Of course, that ribbing method also was what got me in trouble with the front lengths. One side is decidedly longer than the other, and it's not because of any difference in the main fabric, where I diligently counted my rows. It's because when I was anchoring the band in, I must have gone a little too closely on one side and ended up with too many ribs in too little space. Normally I would just shift the whole thing up so that the bottom was even when placing the buttons, since it's less noticeable if the top edges are offset, but because of stripes that was impossible without having the stripes mismatched when the sweater's closed, so I guess I'll just have to live with it. And be more careful next time! At least it's not particularly noticeable when I wear this without buttoning it closed, and fortunately, I like to wear it that way.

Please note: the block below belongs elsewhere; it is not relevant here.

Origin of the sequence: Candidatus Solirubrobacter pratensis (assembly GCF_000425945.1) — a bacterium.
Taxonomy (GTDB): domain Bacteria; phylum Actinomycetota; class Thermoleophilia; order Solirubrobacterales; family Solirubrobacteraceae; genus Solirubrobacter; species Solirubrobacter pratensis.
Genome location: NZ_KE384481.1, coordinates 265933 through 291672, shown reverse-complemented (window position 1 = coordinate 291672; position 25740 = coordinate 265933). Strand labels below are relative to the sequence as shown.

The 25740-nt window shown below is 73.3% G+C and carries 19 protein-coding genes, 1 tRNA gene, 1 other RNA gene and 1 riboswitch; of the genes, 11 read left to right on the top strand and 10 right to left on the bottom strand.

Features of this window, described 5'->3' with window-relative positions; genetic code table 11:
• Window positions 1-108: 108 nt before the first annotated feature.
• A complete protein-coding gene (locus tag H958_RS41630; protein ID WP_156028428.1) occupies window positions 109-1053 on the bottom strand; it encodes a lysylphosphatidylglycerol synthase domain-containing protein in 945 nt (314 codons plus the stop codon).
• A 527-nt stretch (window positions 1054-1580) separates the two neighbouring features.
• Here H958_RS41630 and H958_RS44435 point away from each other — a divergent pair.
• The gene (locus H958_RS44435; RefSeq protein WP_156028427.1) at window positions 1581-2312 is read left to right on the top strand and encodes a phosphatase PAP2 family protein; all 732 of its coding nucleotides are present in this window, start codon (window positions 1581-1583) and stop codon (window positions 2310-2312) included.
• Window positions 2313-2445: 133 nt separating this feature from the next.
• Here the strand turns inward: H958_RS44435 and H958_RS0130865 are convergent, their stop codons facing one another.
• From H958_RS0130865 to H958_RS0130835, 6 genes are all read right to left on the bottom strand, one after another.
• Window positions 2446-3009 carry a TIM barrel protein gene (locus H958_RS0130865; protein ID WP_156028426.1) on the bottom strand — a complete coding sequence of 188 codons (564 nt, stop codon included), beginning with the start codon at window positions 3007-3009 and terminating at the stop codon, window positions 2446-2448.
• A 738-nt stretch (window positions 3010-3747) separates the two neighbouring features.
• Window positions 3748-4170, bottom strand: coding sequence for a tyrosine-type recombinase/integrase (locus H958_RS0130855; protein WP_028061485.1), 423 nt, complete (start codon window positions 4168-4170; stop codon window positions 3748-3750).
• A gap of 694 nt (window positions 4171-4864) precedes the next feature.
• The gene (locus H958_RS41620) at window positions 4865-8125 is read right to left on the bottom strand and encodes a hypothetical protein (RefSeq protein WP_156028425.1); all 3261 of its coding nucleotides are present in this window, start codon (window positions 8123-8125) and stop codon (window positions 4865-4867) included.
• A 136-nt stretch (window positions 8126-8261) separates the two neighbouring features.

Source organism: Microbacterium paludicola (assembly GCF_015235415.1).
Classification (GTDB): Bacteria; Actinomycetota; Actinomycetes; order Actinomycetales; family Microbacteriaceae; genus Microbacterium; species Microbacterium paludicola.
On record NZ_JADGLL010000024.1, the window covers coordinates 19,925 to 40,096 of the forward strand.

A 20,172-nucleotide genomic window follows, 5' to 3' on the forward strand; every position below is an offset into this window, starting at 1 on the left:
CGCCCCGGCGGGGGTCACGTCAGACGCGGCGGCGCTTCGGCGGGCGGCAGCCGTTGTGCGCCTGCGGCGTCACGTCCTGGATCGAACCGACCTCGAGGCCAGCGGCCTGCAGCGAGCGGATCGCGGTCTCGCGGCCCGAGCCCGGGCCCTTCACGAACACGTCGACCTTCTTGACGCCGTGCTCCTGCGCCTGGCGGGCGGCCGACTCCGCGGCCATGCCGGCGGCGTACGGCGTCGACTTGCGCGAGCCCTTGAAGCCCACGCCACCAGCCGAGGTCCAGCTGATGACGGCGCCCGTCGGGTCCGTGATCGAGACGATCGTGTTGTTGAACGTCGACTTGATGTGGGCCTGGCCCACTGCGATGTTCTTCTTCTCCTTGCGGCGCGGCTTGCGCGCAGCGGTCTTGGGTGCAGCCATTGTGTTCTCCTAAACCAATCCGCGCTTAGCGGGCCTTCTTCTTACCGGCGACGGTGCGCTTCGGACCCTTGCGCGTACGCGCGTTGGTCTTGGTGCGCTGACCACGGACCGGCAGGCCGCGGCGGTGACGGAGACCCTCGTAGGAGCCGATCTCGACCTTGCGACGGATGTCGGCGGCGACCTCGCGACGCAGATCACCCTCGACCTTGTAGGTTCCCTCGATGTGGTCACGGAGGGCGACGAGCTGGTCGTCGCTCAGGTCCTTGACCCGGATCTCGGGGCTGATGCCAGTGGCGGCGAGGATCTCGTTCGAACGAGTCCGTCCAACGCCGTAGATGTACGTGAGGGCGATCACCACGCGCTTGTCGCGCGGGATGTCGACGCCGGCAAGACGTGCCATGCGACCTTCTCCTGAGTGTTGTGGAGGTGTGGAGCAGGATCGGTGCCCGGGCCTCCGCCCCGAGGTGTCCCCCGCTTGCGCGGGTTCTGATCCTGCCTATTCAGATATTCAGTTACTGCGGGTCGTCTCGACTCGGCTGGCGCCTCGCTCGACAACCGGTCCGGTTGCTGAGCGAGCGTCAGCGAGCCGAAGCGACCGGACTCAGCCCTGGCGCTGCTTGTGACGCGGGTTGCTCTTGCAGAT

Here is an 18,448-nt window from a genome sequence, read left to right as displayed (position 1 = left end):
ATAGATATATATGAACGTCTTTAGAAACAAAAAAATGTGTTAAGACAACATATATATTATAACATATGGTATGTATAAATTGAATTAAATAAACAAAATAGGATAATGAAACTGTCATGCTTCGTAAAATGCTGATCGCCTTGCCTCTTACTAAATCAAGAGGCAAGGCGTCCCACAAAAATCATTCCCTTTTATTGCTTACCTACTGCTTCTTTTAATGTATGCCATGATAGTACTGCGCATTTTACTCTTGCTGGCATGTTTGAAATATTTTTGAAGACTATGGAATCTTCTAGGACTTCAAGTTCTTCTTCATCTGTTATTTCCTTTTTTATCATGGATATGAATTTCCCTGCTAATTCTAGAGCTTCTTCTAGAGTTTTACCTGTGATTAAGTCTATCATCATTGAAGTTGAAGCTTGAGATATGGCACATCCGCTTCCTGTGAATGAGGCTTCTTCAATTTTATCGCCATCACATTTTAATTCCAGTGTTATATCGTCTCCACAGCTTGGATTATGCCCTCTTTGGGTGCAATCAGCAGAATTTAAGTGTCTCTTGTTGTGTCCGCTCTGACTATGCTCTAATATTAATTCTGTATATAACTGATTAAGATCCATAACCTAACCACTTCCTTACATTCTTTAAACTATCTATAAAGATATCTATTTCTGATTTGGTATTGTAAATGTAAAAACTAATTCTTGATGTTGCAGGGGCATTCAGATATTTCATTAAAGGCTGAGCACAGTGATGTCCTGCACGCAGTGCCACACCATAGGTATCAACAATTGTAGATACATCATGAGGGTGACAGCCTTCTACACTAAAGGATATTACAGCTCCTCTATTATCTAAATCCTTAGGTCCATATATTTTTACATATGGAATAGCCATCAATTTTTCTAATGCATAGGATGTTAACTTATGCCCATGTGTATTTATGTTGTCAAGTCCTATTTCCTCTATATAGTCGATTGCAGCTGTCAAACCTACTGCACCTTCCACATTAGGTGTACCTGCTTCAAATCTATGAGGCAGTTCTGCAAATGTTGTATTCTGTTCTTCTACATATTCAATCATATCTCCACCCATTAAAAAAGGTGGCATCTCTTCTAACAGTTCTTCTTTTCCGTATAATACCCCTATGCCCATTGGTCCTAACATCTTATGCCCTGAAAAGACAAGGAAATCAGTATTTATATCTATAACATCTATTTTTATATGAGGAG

The other issue I had is with some lumps along the side seams (see picture to left of body sewn together). It took me a while to figure out a good way to decrease/increase with the stitch I used (Paris/Forget Me Not stitch, same as my first scarf set; 2dc,2ch,sc groups). It's tricky, because when you lose an entire stitch cluster, it's a really abrupt change. I noticed that right away, of course, but I thought when I seamed it up, it'd be buried and not very noticable, but when I actually got to the seaming point... ah well. At least I did figure out a reasonably smooth way to transition by the time I got to the hood.

The diagram to the right is my attempt to note what I ended up doing.

When you decrease at the beginning of a row, you chain 1 and turn (instead of the usual chain 3 and turn), sc in the first chain 2 space (instead of doing the normal cluster) and then start the row as you normally would with a 3ch,dc,2ch,ch in the next chain 2 space. For added smoothness, on the following row I throw in an extra sc in the extra sc from the row before, and then proceed as normal.